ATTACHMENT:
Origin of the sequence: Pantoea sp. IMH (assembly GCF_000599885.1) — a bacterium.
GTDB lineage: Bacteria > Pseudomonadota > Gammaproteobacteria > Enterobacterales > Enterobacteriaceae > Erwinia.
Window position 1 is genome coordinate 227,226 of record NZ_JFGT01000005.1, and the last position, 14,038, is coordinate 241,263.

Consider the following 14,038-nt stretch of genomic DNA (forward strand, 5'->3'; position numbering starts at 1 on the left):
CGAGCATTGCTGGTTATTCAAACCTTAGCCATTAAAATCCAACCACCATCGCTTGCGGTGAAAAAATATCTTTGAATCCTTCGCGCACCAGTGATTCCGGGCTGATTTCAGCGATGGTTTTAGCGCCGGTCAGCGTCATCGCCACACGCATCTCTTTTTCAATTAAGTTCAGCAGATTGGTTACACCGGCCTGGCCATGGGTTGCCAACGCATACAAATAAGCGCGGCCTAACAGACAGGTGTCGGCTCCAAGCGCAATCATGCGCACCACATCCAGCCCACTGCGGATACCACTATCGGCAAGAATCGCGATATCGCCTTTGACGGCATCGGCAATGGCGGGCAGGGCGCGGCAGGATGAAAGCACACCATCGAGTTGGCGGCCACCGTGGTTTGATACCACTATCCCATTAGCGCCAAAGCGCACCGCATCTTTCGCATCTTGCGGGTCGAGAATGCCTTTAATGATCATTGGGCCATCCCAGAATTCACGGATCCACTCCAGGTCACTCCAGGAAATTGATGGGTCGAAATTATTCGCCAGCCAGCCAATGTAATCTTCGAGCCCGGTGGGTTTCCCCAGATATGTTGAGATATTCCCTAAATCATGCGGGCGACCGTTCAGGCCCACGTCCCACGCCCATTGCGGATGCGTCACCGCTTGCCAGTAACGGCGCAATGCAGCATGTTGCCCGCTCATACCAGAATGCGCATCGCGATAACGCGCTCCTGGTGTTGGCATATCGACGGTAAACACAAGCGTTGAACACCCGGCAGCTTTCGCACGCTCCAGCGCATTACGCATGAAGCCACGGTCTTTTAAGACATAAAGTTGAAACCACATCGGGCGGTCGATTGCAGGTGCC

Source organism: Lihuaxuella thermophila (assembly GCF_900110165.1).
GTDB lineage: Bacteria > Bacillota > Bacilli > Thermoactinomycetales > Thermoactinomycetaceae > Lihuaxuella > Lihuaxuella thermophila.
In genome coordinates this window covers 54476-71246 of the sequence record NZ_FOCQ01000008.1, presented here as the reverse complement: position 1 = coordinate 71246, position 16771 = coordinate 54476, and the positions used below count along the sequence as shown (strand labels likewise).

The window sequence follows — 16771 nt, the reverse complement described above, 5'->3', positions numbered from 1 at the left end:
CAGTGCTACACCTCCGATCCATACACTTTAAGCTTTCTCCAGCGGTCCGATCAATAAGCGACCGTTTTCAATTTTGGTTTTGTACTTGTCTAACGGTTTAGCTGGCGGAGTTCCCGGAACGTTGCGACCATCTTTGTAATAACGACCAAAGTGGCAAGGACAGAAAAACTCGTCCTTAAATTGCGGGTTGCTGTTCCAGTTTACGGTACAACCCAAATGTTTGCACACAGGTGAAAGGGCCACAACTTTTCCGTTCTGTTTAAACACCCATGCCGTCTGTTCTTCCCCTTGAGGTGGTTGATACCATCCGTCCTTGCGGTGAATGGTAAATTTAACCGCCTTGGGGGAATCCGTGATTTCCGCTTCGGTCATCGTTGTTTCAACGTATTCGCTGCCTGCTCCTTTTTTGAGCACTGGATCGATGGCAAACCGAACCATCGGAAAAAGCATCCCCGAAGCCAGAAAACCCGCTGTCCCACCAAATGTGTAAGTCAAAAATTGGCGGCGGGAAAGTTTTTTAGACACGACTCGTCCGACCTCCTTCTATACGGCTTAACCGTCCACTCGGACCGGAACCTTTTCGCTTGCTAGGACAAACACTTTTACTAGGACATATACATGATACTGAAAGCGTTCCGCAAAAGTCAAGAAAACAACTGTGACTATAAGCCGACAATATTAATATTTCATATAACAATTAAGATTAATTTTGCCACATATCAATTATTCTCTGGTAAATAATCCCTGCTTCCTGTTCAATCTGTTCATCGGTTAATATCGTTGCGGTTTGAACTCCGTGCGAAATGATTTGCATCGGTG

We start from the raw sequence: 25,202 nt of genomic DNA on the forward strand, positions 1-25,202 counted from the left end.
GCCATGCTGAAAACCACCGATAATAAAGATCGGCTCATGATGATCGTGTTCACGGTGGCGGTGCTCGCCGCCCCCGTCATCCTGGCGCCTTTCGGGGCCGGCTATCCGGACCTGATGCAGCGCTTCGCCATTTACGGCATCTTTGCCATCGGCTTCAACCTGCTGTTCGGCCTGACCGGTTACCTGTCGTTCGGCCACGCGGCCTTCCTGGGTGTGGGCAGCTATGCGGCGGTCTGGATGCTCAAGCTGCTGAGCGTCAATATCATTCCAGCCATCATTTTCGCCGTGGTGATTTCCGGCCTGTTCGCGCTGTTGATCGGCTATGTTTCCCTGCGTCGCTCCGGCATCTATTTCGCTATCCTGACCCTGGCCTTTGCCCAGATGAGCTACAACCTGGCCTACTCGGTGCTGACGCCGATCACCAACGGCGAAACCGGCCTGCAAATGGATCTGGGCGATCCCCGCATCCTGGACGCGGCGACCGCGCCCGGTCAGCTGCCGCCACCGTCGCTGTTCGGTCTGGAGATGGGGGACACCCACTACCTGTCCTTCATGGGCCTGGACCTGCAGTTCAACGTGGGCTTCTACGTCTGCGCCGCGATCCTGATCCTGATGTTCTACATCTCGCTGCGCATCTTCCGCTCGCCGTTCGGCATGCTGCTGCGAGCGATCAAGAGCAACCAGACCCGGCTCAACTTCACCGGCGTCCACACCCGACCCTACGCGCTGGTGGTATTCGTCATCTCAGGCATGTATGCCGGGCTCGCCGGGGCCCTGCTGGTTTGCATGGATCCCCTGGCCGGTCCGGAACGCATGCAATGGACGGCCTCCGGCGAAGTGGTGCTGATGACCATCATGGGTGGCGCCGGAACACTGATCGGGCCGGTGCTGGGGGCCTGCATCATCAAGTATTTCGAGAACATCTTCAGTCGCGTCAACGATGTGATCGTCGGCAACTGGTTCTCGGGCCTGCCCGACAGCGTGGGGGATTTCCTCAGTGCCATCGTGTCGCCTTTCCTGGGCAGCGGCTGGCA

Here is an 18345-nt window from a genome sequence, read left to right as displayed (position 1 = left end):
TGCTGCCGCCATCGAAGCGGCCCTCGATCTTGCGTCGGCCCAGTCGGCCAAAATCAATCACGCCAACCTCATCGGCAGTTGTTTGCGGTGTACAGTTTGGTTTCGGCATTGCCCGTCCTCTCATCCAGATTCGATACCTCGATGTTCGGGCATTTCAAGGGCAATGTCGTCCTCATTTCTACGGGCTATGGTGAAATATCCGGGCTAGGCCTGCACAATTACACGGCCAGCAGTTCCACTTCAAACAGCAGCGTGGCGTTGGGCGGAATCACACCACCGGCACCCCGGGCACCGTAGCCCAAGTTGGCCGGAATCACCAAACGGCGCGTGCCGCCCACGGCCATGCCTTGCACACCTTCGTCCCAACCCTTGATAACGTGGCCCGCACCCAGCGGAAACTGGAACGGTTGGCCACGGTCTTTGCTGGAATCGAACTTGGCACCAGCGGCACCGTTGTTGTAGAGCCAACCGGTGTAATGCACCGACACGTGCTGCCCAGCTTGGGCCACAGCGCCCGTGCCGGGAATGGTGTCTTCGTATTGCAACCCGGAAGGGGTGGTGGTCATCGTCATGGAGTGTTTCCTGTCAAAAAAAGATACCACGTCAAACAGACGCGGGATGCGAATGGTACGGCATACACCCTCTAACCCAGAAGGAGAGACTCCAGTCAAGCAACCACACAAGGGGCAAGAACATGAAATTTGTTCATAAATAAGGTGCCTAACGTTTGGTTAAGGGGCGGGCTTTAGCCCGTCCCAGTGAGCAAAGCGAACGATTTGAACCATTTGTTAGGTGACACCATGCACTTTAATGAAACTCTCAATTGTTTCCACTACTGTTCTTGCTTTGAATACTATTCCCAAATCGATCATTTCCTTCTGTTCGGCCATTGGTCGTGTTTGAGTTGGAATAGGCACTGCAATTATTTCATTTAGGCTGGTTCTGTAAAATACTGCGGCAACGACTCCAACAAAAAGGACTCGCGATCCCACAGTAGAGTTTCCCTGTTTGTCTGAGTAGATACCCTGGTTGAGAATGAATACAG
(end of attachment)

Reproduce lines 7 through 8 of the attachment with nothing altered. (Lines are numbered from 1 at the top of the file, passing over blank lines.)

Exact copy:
GTDB lineage: Bacteria > Bacillota > Bacilli > Thermoactinomycetales > Thermoactinomycetaceae > Lihuaxuella > Lihuaxuella thermophila.
In genome coordinates this window covers 54476-71246 of the sequence record NZ_FOCQ01000008.1, presented here as the reverse complement: position 1 = coordinate 71246, position 16771 = coordinate 54476, and the positions used below count along the sequence as shown (strand labels likewise).